The VMworld Hackathon I failed to attend… And how our team won – Part 2

The VMworld Hackathon I failed to attend… And how our team won – Part 2

After finding a great team to be part of at the VMworld Europe Hackathon and defining our goals, it was time to come up with a plan on what we wanted to do.

As a recap, the main goals of our team were:

  • Implement Conway’s Game of Life as Kubernetes Pods
  • Use VMware VKE
  • Use Clarity to visualize the pod status
  • Monitor the platform using Wavefront
  • Have fun learning, working and meeting great people

We had a great set of goals that we wanted to achieve and so we started to work out a plan to get there. The hackathon in itself is pretty short, you get 4 hours to do all your work, present and demonstrate. That’s not a lot of time.

That’s why we decided to work iteratively and asked ourselves the question “What’s the minimal viable outcome that we want?”. It’s a great question that gets asked a lot when working on projects that are time constrained. What is the goal of the project? What is the minimal requirement if we run out of time? It’s a sad reality that sometimes this happens, but we all experienced it.

We decided that just coming up with a plan is a little too boring, we want to bring a story around this, a story of life and the evolution of it.

This is a story in 3 parts:

The story

We imagined the VMware Kubernetes Engine (VKE) environment that we had, to be a world run by at least one god. A god that wanted to experiment with life within strict boundaries of Conway’s Game of Life rules.

As a god, it realized that playing with life is a complicated achievement, especially if the goal is to make life sustainable and let it run its own course without god being involved. It ultimately wanted to make sure that it could leave it alone and not worry about it.

To achieve this, it needed to experiment, and so it decided that it would always need to kick off life itself. It could do so by randomly give some cells life, or it could provide it with a specific pattern, to see if it would make a big difference.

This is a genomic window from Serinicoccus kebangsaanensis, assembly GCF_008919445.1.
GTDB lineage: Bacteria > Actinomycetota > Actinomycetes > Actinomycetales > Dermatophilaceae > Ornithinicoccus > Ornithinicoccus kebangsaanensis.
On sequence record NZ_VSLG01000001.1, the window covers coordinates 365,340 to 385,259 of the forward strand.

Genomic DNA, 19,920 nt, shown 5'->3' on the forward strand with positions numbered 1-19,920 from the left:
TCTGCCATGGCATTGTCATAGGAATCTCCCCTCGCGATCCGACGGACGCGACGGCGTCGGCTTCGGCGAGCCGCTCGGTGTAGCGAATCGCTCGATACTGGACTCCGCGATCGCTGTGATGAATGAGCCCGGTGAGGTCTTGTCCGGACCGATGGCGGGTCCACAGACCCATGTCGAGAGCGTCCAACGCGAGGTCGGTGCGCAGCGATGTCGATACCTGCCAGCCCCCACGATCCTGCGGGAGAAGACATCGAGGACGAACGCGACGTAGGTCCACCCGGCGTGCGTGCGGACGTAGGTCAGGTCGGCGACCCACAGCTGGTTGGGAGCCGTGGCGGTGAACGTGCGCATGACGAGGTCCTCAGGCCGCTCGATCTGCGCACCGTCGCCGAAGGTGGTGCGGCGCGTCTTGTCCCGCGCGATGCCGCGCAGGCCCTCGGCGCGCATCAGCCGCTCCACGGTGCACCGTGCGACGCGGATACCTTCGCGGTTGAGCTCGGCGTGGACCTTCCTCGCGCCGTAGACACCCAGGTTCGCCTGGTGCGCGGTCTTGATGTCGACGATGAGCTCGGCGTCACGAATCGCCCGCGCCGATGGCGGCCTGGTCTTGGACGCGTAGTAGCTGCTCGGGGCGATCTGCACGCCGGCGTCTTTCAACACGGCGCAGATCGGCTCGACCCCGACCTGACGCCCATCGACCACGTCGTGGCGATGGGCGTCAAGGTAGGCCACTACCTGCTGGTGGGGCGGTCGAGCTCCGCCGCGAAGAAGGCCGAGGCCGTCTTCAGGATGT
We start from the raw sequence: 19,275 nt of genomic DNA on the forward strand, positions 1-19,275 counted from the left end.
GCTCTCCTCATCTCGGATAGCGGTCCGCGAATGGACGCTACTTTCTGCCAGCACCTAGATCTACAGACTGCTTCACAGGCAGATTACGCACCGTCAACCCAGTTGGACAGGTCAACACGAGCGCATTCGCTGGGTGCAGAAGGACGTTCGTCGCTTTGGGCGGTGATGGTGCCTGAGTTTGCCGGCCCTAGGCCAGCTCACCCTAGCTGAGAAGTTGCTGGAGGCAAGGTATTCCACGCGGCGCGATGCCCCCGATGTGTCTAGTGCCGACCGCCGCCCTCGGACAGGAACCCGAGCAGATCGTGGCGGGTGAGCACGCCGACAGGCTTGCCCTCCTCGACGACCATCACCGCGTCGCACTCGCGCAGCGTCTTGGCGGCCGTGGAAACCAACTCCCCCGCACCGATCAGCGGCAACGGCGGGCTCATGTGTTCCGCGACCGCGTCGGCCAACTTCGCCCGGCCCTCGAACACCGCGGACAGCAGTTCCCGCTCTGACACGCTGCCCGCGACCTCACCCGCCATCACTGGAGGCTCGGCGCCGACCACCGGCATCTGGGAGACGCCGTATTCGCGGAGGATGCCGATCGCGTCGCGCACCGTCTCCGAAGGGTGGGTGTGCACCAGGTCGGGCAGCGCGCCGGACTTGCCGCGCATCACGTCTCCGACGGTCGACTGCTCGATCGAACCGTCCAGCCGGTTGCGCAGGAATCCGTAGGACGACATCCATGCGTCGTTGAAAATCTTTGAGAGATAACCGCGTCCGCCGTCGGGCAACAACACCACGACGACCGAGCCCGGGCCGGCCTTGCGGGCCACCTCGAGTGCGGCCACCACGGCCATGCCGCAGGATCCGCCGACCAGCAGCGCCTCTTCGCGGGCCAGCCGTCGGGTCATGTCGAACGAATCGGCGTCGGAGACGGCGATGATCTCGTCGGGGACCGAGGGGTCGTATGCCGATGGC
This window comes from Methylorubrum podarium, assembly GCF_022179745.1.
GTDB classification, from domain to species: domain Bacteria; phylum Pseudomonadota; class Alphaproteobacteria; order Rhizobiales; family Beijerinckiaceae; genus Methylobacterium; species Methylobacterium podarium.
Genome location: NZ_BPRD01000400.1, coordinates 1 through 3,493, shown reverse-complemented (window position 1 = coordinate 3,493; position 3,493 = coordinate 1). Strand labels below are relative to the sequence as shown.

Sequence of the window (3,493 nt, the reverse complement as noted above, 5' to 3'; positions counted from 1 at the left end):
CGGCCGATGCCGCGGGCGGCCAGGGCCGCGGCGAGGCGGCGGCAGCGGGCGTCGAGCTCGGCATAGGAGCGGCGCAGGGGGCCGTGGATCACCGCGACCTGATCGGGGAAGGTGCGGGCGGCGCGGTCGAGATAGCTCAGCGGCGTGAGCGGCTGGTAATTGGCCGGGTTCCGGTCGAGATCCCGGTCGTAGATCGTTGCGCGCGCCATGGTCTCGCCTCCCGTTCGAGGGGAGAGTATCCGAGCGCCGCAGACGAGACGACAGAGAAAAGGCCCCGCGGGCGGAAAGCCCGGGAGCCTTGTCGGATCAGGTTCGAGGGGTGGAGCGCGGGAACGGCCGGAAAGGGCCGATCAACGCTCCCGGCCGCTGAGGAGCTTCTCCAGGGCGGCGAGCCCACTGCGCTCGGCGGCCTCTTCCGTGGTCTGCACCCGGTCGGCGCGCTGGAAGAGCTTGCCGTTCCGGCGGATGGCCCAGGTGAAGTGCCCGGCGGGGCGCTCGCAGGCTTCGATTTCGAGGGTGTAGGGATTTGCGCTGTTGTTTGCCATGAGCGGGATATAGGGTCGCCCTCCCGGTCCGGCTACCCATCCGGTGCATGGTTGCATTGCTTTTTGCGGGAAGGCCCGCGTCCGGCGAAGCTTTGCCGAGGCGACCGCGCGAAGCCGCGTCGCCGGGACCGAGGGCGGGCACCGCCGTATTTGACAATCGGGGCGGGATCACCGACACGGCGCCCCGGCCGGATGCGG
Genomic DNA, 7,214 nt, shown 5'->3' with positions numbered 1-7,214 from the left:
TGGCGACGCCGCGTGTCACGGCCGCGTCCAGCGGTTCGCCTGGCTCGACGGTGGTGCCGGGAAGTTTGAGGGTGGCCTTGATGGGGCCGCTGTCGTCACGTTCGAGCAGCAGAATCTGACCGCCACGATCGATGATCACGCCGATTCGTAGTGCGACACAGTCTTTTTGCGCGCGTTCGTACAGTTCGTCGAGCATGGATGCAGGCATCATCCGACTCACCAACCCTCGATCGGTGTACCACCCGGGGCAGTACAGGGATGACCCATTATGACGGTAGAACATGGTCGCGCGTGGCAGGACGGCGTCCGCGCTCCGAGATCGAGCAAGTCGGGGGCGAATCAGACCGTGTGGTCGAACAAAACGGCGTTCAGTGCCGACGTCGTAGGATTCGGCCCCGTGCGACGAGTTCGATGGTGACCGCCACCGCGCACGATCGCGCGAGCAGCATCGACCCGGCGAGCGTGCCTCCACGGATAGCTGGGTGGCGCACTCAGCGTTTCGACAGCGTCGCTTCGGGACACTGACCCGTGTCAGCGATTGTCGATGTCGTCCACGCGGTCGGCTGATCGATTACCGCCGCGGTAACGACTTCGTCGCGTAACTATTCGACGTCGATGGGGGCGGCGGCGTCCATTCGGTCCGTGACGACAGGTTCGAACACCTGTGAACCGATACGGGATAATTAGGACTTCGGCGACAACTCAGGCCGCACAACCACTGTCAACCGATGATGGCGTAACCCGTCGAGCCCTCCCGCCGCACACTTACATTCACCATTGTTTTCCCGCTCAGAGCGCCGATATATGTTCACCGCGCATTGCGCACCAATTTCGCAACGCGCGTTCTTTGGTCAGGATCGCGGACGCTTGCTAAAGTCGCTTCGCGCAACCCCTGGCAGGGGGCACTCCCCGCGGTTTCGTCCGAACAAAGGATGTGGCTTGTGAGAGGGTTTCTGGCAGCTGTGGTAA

While it now had a way to kick off the eco-system with life, it would need some iterations before it could trust life to run its own course.

In the first iteration, it decided to take full control of the eco-system, it decides to kill a cell, or to create a new cell, according to the rules.

In the second iteration, it gives more power to life itself, it builds in more logic in life and the cells, so they actually die of starvation or overpopulation. This is building in the rules of Conway’s Game of Life directly into the cells. It decides to still remain in control of creating new life, that is too dangerous to give to mere cells.

In the third and final iteration, it has found a stable solution for life, it decides to give control over reproduction and allows cells to create new cells. The God is now only responsible for kicking off the eco-system and watching it, death and life is now the responsibility of the cells.

The plan

By defining the story, we translated in different phases of implementation. Especially important for the back-end, as a lot of work would have to go into that. We defined the following phases:

Phase 1: Have a single central script that would manage all pods, decide to destroy, create them or leave them be with each step. It would be the only thing talking to the K8s API and would control everything.

Phase 1.5: Make this script into an actual K8s Pod, so it would not need to run externally

Phase 2: Make each pod aware of its living neighbours and make it decide itself if it needs to die or stay alive.

Phase 3: Make each pod fully aware of its environment, and not only decide itself if it needs to die or stay alive, but also decide if it needed to procreate with another pod to create a new adjacent pod in the grid.

We all agreed that if we could get Phase 1 done, we’d be happy. If we could get Phase 1.5 done, it would be great.

The problem

By now, our team was ready! Each of us started doing research on how to achieve the goal, how to develop the integrations, define interactions between components.

Time was getting closer to the actual Hackathon, and the night before, we were all excited to work on it and have fun.

At least until I got a call from work, telling me I absolutely needed to be in a meeting of several hours, right in the middle of the Hackathon itself. No way around it…

This left the team in a bit of shock. While I was certainly not the only one who could develop the backend, I seemed to be the one with the most experience with Kubernetes. If I wasn’t able to be present, it would be a lot harder for the team to get to the goal that we set out.

It was time for a curve-ball, a change in plan and strategy…

Part 3 – The implementation, the result and the future

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